People carry the body of a victim on a stretcher, which was trapped in the debris after an earthquake hit, in Kathmandu, Nepal April 25, 2015.
People carry the body of a victim on a stretcher, which was trapped in the debris after an earthquake hit, in Kathmandu, Nepal April 25, 2015.Reuters File

Even as the world is grieving the loss of lives and destruction in Nepal after a strong earthquake measuring 7.9 on the Richter scale jolted the country on Saturday, a message was doing the rounds among mobile users and on social media that a stronger quake could hit North India on Sunday evening but it has turned out to be a complete hoax.

The fake news came a day after Nepal was jolted by a strong quake, leaving more than 2,300 people dead and injuring hundreds. The impact of the quake was felt in the northern states of India, particularly Bihar, Uttar Pradesh, Sikkim and West Bengal, killing more than 60 people.

In what could create panic among the public, a fake message predicting another strong tremor had been forwarded on mobile phones and shared on social media on Sunday. The message reads: "North India will face next earthquake at 8.06 pm. Govt. of India is saying not to go in their houses. The next richer (Richter) scale of earthquake will be 8.2. News from NASA. Plz forward message as much as u can."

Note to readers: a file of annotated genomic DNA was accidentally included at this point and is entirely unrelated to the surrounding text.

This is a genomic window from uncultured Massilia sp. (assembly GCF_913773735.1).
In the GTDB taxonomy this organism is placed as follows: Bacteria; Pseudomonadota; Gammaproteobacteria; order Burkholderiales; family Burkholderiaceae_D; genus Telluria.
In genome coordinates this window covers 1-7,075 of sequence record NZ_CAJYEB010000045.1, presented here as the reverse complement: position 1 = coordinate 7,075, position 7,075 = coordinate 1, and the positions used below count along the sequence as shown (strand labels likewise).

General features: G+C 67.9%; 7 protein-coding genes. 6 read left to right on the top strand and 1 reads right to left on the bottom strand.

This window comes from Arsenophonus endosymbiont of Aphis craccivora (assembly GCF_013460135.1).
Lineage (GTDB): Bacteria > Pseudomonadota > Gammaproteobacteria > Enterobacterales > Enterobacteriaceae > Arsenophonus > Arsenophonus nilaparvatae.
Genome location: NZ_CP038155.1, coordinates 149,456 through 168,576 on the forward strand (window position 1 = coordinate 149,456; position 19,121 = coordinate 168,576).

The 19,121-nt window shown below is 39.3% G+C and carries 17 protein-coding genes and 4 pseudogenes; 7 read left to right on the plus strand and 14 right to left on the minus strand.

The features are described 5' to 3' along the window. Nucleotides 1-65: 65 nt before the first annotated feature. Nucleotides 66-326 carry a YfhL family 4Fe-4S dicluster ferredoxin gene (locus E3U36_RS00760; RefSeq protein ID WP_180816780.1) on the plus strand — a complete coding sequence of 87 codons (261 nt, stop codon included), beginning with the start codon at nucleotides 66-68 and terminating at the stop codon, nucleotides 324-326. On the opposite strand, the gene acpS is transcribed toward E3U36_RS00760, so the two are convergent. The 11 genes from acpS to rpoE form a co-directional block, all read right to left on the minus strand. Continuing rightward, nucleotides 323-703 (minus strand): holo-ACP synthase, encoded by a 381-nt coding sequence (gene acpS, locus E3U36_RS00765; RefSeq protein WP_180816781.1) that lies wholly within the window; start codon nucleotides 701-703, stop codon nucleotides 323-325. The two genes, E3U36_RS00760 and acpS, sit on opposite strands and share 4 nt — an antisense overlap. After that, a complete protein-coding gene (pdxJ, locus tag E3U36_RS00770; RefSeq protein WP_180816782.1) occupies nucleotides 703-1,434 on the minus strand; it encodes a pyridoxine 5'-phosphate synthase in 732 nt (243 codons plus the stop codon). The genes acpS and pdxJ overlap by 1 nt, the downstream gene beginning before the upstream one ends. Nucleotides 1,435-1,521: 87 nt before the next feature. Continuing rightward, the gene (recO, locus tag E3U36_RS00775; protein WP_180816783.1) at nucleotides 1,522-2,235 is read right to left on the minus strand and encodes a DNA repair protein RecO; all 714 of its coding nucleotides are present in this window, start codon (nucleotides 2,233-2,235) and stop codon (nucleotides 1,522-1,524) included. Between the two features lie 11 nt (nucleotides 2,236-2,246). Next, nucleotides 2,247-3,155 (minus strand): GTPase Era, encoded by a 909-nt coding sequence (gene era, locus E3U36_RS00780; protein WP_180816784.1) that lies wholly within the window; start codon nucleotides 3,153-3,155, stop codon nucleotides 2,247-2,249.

However, it has turned out to be a complete hoax and there is no truth to the claim whatsoever.

"It is fake. The NASA (National Aeronautics and Space Administration) cannot predict earthquakes. Such messages are only seeking to create panic among people," a seismologist at the India Meteorological Department (IMD) told IANS. "No country can predict earthquakes. The technology has not advanced so much as yet. There is some research going on in China, but even they have not reached any substantial result."

The government of India has also clarified that the message predicting earthquake in North India has no substance.

The United States Geological Survey (USGS) has also stated on its website that it is very unlikely for scientists to be able to predict earthquake.

"No, and it is unlikely they will ever be able to predict them. Scientists have tried many different ways of predicting earthquakes, but none have been successful. On any particular fault, scientists know there will be another earthquake sometime in the future, but they have no way of telling when it will happen," said USGS

Based on scientific studies, messages predicting time, place, and intensity of earthquake are complete hoax and public should avoid spreading it as it can create panic.

Meanwhile, an aftershock measuring 6.9 on the Richter scale was experienced on Sunday in Nepal and several parts of India, including states like New Delhi, Bihar, Assam, Jharkhand, Odisha, West Bengal, Uttarakhand, Punjab, Haryana, and Uttar Pradesh. No casualties or damage have been reported in the fresh earthquake.